# Action-reaction pairs, concerning gravitational force &normal reaction

1. Nov 15, 2013

### FieldvForce

I would like to know how it is possible that I can be at rest on the surface of the Earth (relative the the earth of course).

My main cause for confusion is the action reaction pair that occurs when I stand on the surface of any solid material.

The normal reaction nornal reaction a-r pair ensures that I don't pass through the ground and that the ground doesn't pass through me, however would that not mean that there is a resultant force greater 0.

I'll elaborate, say I weigh 80kg and so I am being pulled toward the centre of the Earth with a force of just under 800N, the Earth is being pulled toward me with a force of 800N also, though my acceleration is greater than that of the Earth's; the normal reaction - normal reaction a-c pair cancels out and the Earth and I approach the other's center with a resultant force of 1600N between us, yet I remain at rest, why is this?

2. Nov 15, 2013

### Staff: Mentor

You remain at rest--unaccelerated--because the net force on you is zero. The forces on you are the gravitational pull of the earth pulling you down and the normal force from the floor pushing you up. These forces are not 'action/reaction' pairs.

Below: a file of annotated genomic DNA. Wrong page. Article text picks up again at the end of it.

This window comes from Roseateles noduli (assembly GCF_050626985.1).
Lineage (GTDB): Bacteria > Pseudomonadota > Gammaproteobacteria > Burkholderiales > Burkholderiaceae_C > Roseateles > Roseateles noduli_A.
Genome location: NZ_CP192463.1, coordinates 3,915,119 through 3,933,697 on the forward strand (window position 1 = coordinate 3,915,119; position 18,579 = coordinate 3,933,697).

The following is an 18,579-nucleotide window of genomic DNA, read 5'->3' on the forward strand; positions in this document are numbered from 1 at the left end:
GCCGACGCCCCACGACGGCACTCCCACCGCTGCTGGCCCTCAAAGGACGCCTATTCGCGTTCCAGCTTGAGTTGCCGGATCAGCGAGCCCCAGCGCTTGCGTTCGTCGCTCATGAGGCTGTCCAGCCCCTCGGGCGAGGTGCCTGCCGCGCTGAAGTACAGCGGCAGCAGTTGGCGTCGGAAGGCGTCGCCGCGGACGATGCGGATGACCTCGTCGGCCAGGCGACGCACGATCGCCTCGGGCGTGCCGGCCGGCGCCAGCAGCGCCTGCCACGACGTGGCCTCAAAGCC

3. Nov 15, 2013

### FieldvForce

There is a action reaction pair between myself and the ground, the normal reaction from myself that results from the normal reaction of the ground, this pair itself is brought about indirectly by gravity in this particular situation.

4. Nov 15, 2013

### Staff: Mentor

Yes, there is an action-reaction pair: You push down on the ground and the ground pushes up on you. What about it? (Neither of those is a gravitational force, of course.)

5. Nov 15, 2013

### FieldvForce

Well I just meant surely that action reaction pair is what is responsible for the resultant force of 0N.

What remains is the resultant force of 1600N bringing my centre and the Earths centre together.

6. Nov 15, 2013

### Staff: Mentor

No, not at all. Action/reaction forces act on different bodies. Only one of those forces acts on you, so you need another force acting on you--gravity--to produce a net force of zero.

Action/reaction pairs, since they act on different bodies, never 'cancel out'.

7. Nov 15, 2013

### FieldvForce

Ah, thanks a lot that really quashes the paradoxical notion of stationary objects obeying Newtons third law but not his first.

Just to delineate.

Gravity is pulling me towards the center of the Earth, as a result I meet with the ground (without sufficient KE to break through) with a force of 800N.

The normal reaction of the ground is 800N and so the net force acting on me is 800 - 800N

The normal reaction normal reaction a-r pair is comprised of my normal reaction against the ground (so that it doesn't pass through me) and it's normal reaction against me (so that I don't pass pass through it).

So taking down as the positive direction.

We have F (me) =800N (i.e mg) - 800N (i.e normal)
We have F (ground) = not 0 or?

Last edited: Nov 15, 2013